'Welcome to Sweden,' Steven Van Zandt Take Top Prizes at Monte Carlo TV Festival

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Greg Poehler in 'Welcome to Sweden'

'How I Met Your Mother' and 'NCIS' were voted fan favorites.

Welcome to Sweden was given a warm welcome by the Monte Carlo Television Festival, taking home the prize for best international comedy series at the festival’s 55th edition.

Greg Poehler’s fish-out-of-water show won the festival’s Golden Nymph at the ceremony held Thursday night in Monaco.

"I wrote this show in my attic three years ago on a snowy Swedish morning, and I probably started and stopped ten different times because I honestly didn't know it was possible. I was 38 years old and had never done anything in this industry," said Poehler, who became visibly teary-eyed. "This show is about my life but also became my life," he said.

Steven Van Zandt was awarded the outstanding comedy actor prize for his performance as an outsized Jersey mobster hiding in Oslo in Norway’s Lilyhammer, which was named the best European comedy series for the second year in a row.

He called the award "awesome," and thanked Prince Albert, calling the royal "your awesome highness." Van Zandt then went on to dedicate his award to his former Sopranos co-star, the late James Gandolfini. "Every scene with him was like a year's worth of acting classes," he said.

Upon reciving the show award, he said television is benefitting from the legacy of David Chase. "You don't have to underestimate the intelligence of the audience anymore. You don't have to dumb things down. If our crazy show can find an audience, then anything is possible."

Spain’s Belen Rueda was the outstanding comedy actress winner for her role in the fashion magazine-set series B&B De Boca En Boca.

American shows were once again popular with the fans. How I Met Your Mother was voted tops in the comedy category. NCIS was voted best drama series by the audience, and the perennial festival favorite The Bold and the Beautiful was again awarded best soap opera.

British series also made their mark on the festival, performing strongly in the drama categories.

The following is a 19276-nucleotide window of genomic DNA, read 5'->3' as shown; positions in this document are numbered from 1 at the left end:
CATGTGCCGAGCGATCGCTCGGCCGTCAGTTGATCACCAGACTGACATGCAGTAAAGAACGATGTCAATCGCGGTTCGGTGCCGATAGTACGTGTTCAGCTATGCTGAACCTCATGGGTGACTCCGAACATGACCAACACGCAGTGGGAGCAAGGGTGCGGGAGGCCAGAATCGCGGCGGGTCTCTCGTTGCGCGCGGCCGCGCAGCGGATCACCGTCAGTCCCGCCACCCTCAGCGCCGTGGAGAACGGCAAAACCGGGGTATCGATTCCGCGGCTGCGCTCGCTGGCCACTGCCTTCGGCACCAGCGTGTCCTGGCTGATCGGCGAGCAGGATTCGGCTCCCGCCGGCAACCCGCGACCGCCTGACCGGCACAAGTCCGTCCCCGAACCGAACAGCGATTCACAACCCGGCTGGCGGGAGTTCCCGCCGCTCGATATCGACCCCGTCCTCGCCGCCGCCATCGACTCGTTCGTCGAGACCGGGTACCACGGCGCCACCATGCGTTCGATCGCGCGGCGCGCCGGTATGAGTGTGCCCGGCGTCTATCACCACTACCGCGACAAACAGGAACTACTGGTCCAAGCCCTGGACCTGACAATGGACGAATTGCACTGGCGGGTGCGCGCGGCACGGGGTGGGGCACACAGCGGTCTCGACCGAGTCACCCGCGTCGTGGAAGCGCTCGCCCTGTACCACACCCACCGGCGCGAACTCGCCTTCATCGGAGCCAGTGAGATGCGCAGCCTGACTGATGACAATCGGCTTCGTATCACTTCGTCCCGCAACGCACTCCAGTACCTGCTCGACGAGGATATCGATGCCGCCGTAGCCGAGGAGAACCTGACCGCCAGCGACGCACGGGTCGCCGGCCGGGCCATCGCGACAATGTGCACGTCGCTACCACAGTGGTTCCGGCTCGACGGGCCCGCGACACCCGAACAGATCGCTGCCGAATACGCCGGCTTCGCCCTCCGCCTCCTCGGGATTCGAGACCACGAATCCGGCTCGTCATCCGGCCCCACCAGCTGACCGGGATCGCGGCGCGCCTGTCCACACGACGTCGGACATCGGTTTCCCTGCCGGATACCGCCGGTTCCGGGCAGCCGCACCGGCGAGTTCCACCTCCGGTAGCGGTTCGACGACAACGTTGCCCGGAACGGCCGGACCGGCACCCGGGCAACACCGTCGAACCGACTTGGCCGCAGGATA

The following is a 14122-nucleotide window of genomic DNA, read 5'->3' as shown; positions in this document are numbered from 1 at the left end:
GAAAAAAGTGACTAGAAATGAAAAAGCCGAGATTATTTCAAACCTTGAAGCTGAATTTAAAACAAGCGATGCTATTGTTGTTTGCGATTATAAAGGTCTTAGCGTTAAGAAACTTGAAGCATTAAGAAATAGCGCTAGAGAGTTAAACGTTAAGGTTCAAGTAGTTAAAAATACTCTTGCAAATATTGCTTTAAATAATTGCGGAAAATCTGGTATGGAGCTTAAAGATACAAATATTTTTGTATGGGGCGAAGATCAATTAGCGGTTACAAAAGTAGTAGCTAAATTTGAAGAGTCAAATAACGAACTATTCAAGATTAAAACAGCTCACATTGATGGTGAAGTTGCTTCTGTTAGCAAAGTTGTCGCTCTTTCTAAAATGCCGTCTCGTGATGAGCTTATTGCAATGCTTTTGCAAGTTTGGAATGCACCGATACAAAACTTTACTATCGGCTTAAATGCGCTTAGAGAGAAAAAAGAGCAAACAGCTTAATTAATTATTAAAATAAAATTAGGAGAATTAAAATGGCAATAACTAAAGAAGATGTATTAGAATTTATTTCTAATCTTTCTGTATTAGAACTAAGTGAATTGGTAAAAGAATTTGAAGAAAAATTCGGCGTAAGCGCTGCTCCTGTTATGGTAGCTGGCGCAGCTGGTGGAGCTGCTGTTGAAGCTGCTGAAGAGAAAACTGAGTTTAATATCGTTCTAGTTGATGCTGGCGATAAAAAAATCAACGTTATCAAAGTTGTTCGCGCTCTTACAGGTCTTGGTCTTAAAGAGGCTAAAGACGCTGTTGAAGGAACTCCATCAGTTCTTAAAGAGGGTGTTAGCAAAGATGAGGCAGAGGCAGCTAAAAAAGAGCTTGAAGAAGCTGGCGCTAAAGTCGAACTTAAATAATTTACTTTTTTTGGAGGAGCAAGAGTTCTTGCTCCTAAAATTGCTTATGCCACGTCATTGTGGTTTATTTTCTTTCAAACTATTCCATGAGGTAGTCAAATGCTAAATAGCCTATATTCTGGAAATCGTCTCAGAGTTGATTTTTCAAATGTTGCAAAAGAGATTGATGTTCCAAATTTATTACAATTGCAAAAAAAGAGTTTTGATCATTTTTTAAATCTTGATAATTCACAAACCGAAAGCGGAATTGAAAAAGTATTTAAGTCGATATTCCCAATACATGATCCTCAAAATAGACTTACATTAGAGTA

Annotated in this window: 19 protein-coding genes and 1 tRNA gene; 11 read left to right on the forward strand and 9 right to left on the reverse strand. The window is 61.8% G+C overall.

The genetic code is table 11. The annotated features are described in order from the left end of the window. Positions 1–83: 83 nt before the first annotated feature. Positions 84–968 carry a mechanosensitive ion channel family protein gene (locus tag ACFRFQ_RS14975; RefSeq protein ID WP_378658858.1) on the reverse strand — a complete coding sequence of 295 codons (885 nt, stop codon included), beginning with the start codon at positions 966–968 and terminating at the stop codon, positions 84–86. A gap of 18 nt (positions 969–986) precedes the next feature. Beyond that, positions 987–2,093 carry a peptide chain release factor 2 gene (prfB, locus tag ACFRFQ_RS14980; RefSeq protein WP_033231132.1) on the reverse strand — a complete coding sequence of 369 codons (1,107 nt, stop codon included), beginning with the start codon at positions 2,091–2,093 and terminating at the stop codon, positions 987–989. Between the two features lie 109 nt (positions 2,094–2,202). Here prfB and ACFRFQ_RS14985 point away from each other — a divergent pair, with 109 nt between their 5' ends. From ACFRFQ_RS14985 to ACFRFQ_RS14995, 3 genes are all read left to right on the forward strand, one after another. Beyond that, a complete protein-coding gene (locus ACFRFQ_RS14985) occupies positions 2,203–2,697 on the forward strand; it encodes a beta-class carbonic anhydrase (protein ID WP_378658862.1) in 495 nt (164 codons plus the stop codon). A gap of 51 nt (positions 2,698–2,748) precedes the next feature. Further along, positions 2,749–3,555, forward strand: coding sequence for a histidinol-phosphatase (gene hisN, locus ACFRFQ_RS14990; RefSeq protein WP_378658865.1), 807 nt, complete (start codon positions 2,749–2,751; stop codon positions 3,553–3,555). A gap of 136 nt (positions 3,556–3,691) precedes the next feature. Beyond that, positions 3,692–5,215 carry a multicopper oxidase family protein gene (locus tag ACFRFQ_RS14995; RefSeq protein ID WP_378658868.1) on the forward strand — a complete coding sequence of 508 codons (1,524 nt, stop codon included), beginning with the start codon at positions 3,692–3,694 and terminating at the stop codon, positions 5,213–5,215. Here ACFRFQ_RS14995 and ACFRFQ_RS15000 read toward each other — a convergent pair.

Marvellous swept the television film category. It won for best film and its stars Toby Jones and Gemma Jones were awarded the outstanding actor and actress prizes in the TV film category as well.

Best miniseries went to the intense British kidnap drama The Missing, with Frances O’Connor taking the outstanding actress prize the category. Outstanding actor in a miniseries went to Anthony Hayes for his performance as the lead detective in the original Australian version of Secrets & Lies.

The best international drama series prize went to Italy’s Gomorra, the crime series based on the film by Matteo Garro, which was awarded the Jury Prize at Cannes in 2008. Marco D’Amore was awarded the outstanding actor prize for his work on the show.

The U.K.’s Happy Valley won the best European drama series category, and star Sarah Lancashire was named outstanding actress for her performance as a police sergeant dealing with her daughter’s suicide.

In the news category, the best 24-hour news program went to Canada’s CBC for its coverage of the Ottawa shootings. Hong Kong’s Television Broadcasts Limited was awarded the best TV news item for its police brutality against Occupy protesters story.

Best current affairs documentary went to Poland’s The Ghost People about the plight of albino people in Tanzania, and the best news documentary went to Spain’s Media 3.14 for the show Fast Track Injustice about the European extradition system.

Several special prizes were awarded. The International Red Cross committee prize went to Belgium’s Do Not Touch Me on the plight of girls facing genital mutilation, and the Monaco Red Cross prize went to Japan’s Storytelling of Hostages, which was also awarded the Signis Prize.

The Prince Rainier III prize was awarded to South Korean environmental documentary Island in the East Sea — Seagull’s Nest.

The Amade Prize went to ITV News’ The Desperate Struggle to Save Iraq’s Yazidis. The Urti Prize went to France Televisions’ documentary about life in Mongolia, Taiga.

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